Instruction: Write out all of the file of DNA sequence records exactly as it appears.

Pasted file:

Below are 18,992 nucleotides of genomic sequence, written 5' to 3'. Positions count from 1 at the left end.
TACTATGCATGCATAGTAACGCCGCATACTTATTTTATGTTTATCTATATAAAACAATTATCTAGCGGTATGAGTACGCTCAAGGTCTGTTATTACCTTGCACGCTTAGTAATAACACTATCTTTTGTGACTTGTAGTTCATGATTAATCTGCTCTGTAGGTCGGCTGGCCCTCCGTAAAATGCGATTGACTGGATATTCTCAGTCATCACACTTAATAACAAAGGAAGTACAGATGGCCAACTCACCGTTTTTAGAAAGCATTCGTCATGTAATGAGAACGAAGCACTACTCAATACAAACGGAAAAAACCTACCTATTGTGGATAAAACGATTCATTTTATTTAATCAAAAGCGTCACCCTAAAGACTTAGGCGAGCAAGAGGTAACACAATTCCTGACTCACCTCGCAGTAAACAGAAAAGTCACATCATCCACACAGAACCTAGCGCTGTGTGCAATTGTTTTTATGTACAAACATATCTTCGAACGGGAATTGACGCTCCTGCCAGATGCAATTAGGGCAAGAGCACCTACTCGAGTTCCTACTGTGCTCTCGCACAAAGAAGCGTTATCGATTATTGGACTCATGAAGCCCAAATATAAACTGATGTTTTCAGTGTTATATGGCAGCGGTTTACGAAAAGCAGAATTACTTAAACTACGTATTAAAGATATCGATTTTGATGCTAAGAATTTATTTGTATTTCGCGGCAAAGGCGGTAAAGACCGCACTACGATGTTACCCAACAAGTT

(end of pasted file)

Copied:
Below are 18,992 nucleotides of genomic sequence, written 5' to 3'. Positions count from 1 at the left end.
TACTATGCATGCATAGTAACGCCGCATACTTATTTTATGTTTATCTATATAAAACAATTATCTAGCGGTATGAGTACGCTCAAGGTCTGTTATTACCTTGCACGCTTAGTAATAACACTATCTTTTGTGACTTGTAGTTCATGATTAATCTGCTCTGTAGGTCGGCTGGCCCTCCGTAAAATGCGATTGACTGGATATTCTCAGTCATCACACTTAATAACAAAGGAAGTACAGATGGCCAACTCACCGTTTTTAGAAAGCATTCGTCATGTAATGAGAACGAAGCACTACTCAATACAAACGGAAAAAACCTACCTATTGTGGATAAAACGATTCATTTTATTTAATCAAAAGCGTCACCCTAAAGACTTAGGCGAGCAAGAGGTAACACAATTCCTGACTCACCTCGCAGTAAACAGAAAAGTCACATCATCCACACAGAACCTAGCGCTGTGTGCAATTGTTTTTATGTACAAACATATCTTCGAACGGGAATTGACGCTCCTGCCAGATGCAATTAGGGCAAGAGCACCTACTCGAGTTCCTACTGTGCTCTCGCACAAAGAAGCGTTATCGATTATTGGACTCATGAAGCCCAAATATAAACTGATGTTTTCAGTGTTATATGGCAGCGGTTTACGAAAAGCAGAATTACTTAAACTACGTATTAAAGATATCGATTTTGATGCTAAGAATTTATTTGTATTTCGCGGCAAAGGCGGTAAAGACCGCACTACGATGTTACCCAACAAGTT